Scholars have argued that women have affinity with nature because both are subjected to domination, women by men and nature by culture. Nature in their imagination is equated with femininity and culture with masculinity. The proponents of this ideology contend that cultural artefacts have destroyed nature through destructive technologies of modern patriarchal structures and controls. Men have likewise been instrumental in subordinating women.
The proposed synonymy between women and nature also comes from the fact that women have the power of procreation through child bearing so does the nature which regenerates. In framing the argument thus, these scholars have brought ecology and feminist ideologies together, a strand of thinking called ecofeminism, which emerged in the late 1970s. Although the term was coined in France in 1974 by Françoise d’Eaubonne, Simone de Beauvoir, the famous feminist scholar had pointed it out as far back as in 1949 about how men treat men and women similarly as the ‘other’ – a process which is called ‘othering’. In the Indian context, it is Vandana Shiva who has drawn attention to women’s marginalisation and ecological destruction under historical and conceptual trajectory of development which is largely guided by western models.
Scholarly work on ecofeminism has been extremely influential internationally. However, it has its share of criticism. One of the strongest arguments against ecofeminism is that it essentialises women and puts all women in one undifferentiated category ignoring the fact that women have multiple memberships. They are women, but they also belong to different castes, class, region and ethnicity. As such their interest in natures’ care or protection may actually vary according to their position along such axes. Poor African women, for instance may use wood to brew country liquor; women may prefer to leave grass cover intact rather than converting it into playgrounds because that would ease their burden of collecting free fodder for animals. That is to say, women’s so-called ‘feminine’ qualities of care and nurturing do not automatically translate into their closeness to nature, but is reflective of their practical considerations which emanate from the gender divisions of work within the households.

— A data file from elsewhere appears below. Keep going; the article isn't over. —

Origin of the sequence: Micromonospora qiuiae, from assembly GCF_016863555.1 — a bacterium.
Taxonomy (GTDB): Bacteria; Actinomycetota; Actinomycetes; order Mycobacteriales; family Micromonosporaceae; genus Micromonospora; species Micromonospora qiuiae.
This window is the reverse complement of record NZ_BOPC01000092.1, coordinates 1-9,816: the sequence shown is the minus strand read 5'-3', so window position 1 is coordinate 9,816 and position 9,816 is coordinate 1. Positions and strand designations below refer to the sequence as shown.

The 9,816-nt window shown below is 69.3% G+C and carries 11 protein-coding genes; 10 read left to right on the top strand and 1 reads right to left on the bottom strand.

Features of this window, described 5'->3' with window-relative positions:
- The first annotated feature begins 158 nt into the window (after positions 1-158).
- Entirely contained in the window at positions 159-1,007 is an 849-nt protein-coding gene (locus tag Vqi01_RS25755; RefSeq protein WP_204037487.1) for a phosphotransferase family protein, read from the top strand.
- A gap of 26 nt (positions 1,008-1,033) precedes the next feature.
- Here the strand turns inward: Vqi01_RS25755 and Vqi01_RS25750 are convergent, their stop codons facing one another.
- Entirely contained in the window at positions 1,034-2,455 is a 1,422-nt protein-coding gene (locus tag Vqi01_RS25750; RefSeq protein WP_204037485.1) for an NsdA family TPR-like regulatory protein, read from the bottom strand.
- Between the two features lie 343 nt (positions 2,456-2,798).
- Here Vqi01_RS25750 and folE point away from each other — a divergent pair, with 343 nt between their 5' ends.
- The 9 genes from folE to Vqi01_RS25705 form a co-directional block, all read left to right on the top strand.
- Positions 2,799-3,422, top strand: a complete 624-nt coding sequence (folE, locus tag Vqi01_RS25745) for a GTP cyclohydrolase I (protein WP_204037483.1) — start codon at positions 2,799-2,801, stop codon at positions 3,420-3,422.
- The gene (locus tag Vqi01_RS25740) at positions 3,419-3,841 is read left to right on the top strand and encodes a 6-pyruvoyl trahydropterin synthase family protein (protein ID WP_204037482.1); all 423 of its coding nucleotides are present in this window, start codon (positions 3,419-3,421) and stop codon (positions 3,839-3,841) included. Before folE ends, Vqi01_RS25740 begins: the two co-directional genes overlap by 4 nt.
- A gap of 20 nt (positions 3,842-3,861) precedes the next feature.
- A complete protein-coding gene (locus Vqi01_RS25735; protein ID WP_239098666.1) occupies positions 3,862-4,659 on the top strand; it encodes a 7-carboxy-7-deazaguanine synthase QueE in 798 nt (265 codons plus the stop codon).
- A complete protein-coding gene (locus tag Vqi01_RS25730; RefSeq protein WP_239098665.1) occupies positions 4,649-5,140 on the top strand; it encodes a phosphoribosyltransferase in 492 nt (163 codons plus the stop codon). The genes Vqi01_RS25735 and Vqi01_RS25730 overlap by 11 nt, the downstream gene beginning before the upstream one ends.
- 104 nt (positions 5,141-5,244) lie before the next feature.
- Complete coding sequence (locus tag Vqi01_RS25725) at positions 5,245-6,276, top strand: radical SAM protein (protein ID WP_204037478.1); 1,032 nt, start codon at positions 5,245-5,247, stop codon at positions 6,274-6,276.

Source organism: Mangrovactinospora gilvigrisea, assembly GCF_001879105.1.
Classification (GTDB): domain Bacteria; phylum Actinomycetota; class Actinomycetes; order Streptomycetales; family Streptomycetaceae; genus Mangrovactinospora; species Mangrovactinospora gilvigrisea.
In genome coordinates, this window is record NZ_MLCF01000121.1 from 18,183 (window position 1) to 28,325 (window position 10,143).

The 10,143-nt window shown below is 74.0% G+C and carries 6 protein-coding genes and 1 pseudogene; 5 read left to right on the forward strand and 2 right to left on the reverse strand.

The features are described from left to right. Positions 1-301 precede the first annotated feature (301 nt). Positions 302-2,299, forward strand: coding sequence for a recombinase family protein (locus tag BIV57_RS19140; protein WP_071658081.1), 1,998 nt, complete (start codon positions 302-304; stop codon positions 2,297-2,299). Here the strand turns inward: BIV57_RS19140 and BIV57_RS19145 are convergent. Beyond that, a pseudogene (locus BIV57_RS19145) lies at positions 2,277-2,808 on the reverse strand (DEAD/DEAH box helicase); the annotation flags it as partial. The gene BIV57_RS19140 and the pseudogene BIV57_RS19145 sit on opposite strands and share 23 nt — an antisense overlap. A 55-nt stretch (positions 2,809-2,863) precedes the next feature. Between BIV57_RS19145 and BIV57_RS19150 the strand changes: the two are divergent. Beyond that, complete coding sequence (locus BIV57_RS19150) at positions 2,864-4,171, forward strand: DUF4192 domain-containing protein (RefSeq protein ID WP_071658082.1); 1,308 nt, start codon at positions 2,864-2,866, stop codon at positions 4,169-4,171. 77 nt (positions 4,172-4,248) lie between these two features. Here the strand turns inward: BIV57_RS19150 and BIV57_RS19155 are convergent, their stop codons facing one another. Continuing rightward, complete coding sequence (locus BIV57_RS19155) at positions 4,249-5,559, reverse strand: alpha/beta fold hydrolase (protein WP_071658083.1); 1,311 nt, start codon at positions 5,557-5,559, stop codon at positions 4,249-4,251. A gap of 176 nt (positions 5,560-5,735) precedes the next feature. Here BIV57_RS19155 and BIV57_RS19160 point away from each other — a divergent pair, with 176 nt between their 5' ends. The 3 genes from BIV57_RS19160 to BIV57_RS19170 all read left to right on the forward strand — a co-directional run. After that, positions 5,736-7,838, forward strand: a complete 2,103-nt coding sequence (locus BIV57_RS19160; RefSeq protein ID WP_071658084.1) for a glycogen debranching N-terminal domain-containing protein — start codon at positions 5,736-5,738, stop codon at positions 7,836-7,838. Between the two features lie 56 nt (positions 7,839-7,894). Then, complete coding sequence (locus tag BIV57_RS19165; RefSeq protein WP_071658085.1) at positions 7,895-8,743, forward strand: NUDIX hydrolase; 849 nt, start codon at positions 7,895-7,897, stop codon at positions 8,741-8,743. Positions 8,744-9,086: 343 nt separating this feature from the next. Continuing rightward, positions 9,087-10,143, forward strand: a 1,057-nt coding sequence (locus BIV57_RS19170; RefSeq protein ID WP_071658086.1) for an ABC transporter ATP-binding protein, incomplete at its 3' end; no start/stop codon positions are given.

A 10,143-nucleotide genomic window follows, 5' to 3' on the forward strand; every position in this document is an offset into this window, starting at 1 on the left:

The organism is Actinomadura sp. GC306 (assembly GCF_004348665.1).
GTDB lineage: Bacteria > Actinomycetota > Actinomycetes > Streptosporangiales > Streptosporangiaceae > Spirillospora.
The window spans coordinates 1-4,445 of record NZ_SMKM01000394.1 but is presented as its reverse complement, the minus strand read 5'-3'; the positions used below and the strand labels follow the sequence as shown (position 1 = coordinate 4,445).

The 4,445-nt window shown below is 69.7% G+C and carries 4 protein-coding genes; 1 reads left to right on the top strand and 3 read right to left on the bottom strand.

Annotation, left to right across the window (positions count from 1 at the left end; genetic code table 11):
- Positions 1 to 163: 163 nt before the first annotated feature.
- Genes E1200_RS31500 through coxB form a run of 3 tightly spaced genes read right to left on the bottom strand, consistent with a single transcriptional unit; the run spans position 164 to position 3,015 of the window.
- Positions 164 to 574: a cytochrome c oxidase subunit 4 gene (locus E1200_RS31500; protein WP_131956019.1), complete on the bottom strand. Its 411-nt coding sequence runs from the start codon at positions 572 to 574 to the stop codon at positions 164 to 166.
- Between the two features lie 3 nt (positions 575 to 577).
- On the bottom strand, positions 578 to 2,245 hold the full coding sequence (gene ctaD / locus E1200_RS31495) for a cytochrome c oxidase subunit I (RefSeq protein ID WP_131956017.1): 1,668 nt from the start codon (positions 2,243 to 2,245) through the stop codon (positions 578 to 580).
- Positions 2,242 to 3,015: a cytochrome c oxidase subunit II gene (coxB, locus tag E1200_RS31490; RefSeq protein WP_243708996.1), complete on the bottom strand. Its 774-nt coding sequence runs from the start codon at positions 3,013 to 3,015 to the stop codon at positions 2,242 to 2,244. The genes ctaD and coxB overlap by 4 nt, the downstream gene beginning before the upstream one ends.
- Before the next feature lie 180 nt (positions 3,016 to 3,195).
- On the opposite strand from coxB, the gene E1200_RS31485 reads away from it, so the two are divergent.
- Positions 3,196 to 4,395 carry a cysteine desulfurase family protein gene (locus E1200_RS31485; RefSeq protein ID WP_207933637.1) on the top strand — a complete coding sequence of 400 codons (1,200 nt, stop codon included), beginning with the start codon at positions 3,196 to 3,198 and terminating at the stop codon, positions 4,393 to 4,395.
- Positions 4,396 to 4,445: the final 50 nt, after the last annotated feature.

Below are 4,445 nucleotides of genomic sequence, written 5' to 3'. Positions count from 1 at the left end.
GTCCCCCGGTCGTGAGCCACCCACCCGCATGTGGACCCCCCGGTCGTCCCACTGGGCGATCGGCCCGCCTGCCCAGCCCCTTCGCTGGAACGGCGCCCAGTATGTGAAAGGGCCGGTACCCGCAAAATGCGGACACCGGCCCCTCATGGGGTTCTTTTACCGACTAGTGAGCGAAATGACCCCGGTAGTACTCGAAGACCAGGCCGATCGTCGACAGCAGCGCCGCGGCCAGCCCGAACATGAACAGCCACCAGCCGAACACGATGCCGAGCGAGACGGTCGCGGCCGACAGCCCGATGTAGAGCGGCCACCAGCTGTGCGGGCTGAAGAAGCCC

Let us take the example of water collection, a task by and large undertaken by women. In a study of 490 households in seven Indian villages by Dr Asthana in 1997, it was found that proportion of women in the age above 15 years determined the choice of safe source of drinking water. This was because almost 79 per cent of this water was hauled by women. Thus, a household with a higher proportion of women among its members had a higher capability of hauling water from longer distance. Not surprisingly, the proportion of adult men in the household had no effect.
Another study from Gujarat points out how despite improved drinking water situation following state-installed scheme, water collection continued to remain a time consuming process in the State. Village women spent on an average of three hours per day fetching whereas the family as a whole spent almost four hours for the same – the time allocated by daughters was 83 minutes, by sons 12 minutes and by husbands 15 minutes. It is clear that water collection and management is clearly a responsibility of women. It is therefore not surprising that they would be relatively more concerned about the dwindling sources of domestic water than men.
Forging an organic connection between nature and women has an inadvertent outcome – some issues become women’s issues and are either side-lined in the planning process or are seen as the exclusive domain of women without a proper understanding of entrenched power asymmetries between men and women. A member of the Planning Commission, India has once commented that if men were to be responsible for domestic water management, all villages would have had water taps long ago!
The years 1981-1990 were celebrated as the International Drinking Water Supply and Sanitation Decade and consultations were held in New Delhi in 1990. Discussions on gender issues included a clear call for an increase in women’s participation in decision-making and management of water resources. Right to water and sanitation and ‘gender mainstreaming’, the process of assessing implications for women and men of any planned action, including legislation, policies or programmes in water related issues are well set, at least in principle. And yet while women bear the disproportionate burden of collecting and preserving water, their share in planning and decision-making continues to be minimal. The non-state initiatives by actors of civil societies, activists and NGOs are better placed in this regard, but water is an essential commodity linked with livelihood issues and it has a legitimate claim for societal ownership at large beyond women.
In fact, the entire issue lacks a comprehensive understanding. For example, transport is an integral part of water management and yet as the SEWA (an NGO) experiences show, despite overall good transport facilities in rural Gujarat, women have been transport-deprived in carrying water.